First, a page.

Monday, November 23, 2009

On Cities

I referred to my discussions with Sudhakar Ram previously and my interest and association with his New Constructs initiative. While he looks at seven such constructs - success, work, consumption, learning, governance, wellness and globalization - one of his idea is particularly intriguing. That of a future of villages. It is counter-intuitive, as the model of development we know is based on cities. In our minds, more cities mean more progress. We acquire farming land to build factories, and housing for workers, and count that as a sure sign of economic development. Besides, if someone talks about village-based development, we take the person as either Maoist, or Mad, or an impossible idealist without any grounding of reality. Since Mr Ram is clearly not one of those, it did make me listen up and think through what he was saying. And, it made sense.

To start with, cities are industrial creation. Or, more correctly, modern cities are. Medieval cities were primarily trading outposts. The ones before that were capitals of powerful rulers, where bureaucrats congregated to collect taxes and run the affairs of the state. There were university cities, of course, but they were more universities than cities, and the tensions between residents and the students were always in evidence [riots in Oxford, for example]. But, those times, cities had no independent existence - they were built to extract value from what the villagers produced. The tensions between the cities and the villages were omnipresent - peasants marched on London in 1381 and more famously, on Peking in 1640, eventually bringing down the last Ming Emperor, who committed suicide. It was only with the advent of industry, the cities came of their own. The landless migrated from the villages to the great industrial cities of Manchester and Sheffield at the start of the industrial revolution, and the myth of the cities as the place of opportunity and progress were irreversibly set in motion.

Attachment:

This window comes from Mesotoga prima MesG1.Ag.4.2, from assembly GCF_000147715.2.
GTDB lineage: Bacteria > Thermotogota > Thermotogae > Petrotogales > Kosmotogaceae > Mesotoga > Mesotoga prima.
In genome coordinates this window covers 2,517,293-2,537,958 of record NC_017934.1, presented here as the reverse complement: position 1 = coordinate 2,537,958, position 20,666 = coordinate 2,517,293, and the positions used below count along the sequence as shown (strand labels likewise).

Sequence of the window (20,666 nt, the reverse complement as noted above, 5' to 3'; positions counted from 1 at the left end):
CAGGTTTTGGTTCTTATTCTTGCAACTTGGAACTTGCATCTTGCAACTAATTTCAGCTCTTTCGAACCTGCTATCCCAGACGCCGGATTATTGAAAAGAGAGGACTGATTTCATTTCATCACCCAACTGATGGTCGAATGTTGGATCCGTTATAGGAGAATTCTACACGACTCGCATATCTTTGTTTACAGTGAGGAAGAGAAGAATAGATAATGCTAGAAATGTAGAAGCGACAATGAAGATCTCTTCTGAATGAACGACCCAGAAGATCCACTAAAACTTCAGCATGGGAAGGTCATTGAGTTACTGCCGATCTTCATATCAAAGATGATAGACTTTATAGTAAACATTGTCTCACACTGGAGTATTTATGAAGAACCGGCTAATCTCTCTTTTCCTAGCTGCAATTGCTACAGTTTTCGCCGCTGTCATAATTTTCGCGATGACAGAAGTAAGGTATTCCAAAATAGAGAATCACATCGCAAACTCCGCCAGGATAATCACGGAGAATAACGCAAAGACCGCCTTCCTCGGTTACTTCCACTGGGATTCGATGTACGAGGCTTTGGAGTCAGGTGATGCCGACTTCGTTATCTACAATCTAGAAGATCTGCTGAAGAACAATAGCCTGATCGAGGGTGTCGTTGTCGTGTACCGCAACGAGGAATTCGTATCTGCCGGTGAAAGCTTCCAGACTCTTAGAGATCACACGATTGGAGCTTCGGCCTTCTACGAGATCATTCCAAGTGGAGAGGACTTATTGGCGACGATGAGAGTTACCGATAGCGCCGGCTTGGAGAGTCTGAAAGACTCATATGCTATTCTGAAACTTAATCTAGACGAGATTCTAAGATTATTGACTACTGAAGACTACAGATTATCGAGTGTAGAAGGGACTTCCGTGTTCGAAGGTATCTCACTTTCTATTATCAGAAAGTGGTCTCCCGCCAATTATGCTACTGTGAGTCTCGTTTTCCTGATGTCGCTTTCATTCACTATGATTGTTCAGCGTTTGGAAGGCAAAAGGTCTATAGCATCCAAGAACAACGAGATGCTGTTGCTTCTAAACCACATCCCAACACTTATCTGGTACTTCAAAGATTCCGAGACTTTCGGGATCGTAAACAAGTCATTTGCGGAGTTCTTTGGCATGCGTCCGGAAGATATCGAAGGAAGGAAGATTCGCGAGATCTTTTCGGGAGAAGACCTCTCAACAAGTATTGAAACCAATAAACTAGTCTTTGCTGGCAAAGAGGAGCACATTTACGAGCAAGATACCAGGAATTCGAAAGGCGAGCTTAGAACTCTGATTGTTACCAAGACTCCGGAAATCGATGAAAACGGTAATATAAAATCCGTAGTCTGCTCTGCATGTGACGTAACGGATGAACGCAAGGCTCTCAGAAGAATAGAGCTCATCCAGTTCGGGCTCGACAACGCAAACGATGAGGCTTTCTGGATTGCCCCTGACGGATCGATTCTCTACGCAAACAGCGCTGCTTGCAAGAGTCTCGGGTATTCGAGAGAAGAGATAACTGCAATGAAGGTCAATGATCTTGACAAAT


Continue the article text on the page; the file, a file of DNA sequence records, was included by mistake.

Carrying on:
In the nineteenth century, the honour was passed on to Great American cities, particularly Chicago, which inspired world's imagination and attracted people from all over the world. The luckless Irish and other European migrants, pushed by famine and deprivation at home, crossed the Atlantic to find a new life in America. The great factories, which employed thousands of workers and were immortalized by Charlie Chaplin in his Modern Times [as well as by photographers like Lewis Hine], stood at the core of the sprawling cities. That was progress, in all its excitement and variety, and most importantly, freedom.

It is on this last count cities scored ahead of the villages. The migrants, in their faceless existence in the cities, were free of the yoke of social status that hindered their lives in villages so much. This movement from villages to cities freed up so much energy - of people unbound - that this pushed whole nations forward. The freedom to think and act changed our societies irreversibly - it brought on new 'constructs' on relationships, unleashed the sexual revolution and brought in material innovations at a furious pace. The promise of the cities were self-fulfilling, and was well realized.